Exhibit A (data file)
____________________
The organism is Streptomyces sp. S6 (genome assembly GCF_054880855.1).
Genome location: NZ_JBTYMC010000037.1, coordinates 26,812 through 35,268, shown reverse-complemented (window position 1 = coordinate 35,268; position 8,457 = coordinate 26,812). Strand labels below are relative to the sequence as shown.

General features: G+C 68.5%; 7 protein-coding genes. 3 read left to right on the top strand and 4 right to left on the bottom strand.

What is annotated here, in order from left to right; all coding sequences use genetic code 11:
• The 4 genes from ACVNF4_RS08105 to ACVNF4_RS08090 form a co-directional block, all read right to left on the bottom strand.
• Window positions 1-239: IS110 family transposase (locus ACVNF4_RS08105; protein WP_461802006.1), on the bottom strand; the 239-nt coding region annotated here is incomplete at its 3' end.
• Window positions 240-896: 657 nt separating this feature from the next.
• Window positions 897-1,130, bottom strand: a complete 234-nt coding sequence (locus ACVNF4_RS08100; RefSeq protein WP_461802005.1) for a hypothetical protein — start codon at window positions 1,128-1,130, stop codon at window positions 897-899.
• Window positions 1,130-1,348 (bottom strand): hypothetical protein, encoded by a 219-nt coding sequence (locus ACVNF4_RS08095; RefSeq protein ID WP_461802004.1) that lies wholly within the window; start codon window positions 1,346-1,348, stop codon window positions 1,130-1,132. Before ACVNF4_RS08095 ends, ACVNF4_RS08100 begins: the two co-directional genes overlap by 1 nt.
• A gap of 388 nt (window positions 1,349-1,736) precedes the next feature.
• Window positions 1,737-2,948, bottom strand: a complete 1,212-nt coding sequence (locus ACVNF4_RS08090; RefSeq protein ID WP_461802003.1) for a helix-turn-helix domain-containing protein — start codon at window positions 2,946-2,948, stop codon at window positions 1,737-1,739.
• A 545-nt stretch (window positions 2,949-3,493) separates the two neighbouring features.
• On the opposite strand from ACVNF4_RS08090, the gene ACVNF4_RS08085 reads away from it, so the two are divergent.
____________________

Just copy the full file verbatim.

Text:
The organism is Streptomyces sp. S6 (genome assembly GCF_054880855.1).
Genome location: NZ_JBTYMC010000037.1, coordinates 26,812 through 35,268, shown reverse-complemented (window position 1 = coordinate 35,268; position 8,457 = coordinate 26,812). Strand labels below are relative to the sequence as shown.

General features: G+C 68.5%; 7 protein-coding genes. 3 read left to right on the top strand and 4 right to left on the bottom strand.

What is annotated here, in order from left to right; all coding sequences use genetic code 11:
• The 4 genes from ACVNF4_RS08105 to ACVNF4_RS08090 form a co-directional block, all read right to left on the bottom strand.
• Window positions 1-239: IS110 family transposase (locus ACVNF4_RS08105; protein WP_461802006.1), on the bottom strand; the 239-nt coding region annotated here is incomplete at its 3' end.
• Window positions 240-896: 657 nt separating this feature from the next.
• Window positions 897-1,130, bottom strand: a complete 234-nt coding sequence (locus ACVNF4_RS08100; RefSeq protein WP_461802005.1) for a hypothetical protein — start codon at window positions 1,128-1,130, stop codon at window positions 897-899.
• Window positions 1,130-1,348 (bottom strand): hypothetical protein, encoded by a 219-nt coding sequence (locus ACVNF4_RS08095; RefSeq protein ID WP_461802004.1) that lies wholly within the window; start codon window positions 1,346-1,348, stop codon window positions 1,130-1,132. Before ACVNF4_RS08095 ends, ACVNF4_RS08100 begins: the two co-directional genes overlap by 1 nt.
• A gap of 388 nt (window positions 1,349-1,736) precedes the next feature.
• Window positions 1,737-2,948, bottom strand: a complete 1,212-nt coding sequence (locus ACVNF4_RS08090; RefSeq protein ID WP_461802003.1) for a helix-turn-helix domain-containing protein — start codon at window positions 2,946-2,948, stop codon at window positions 1,737-1,739.
• A 545-nt stretch (window positions 2,949-3,493) separates the two neighbouring features.
• On the opposite strand from ACVNF4_RS08090, the gene ACVNF4_RS08085 reads away from it, so the two are divergent.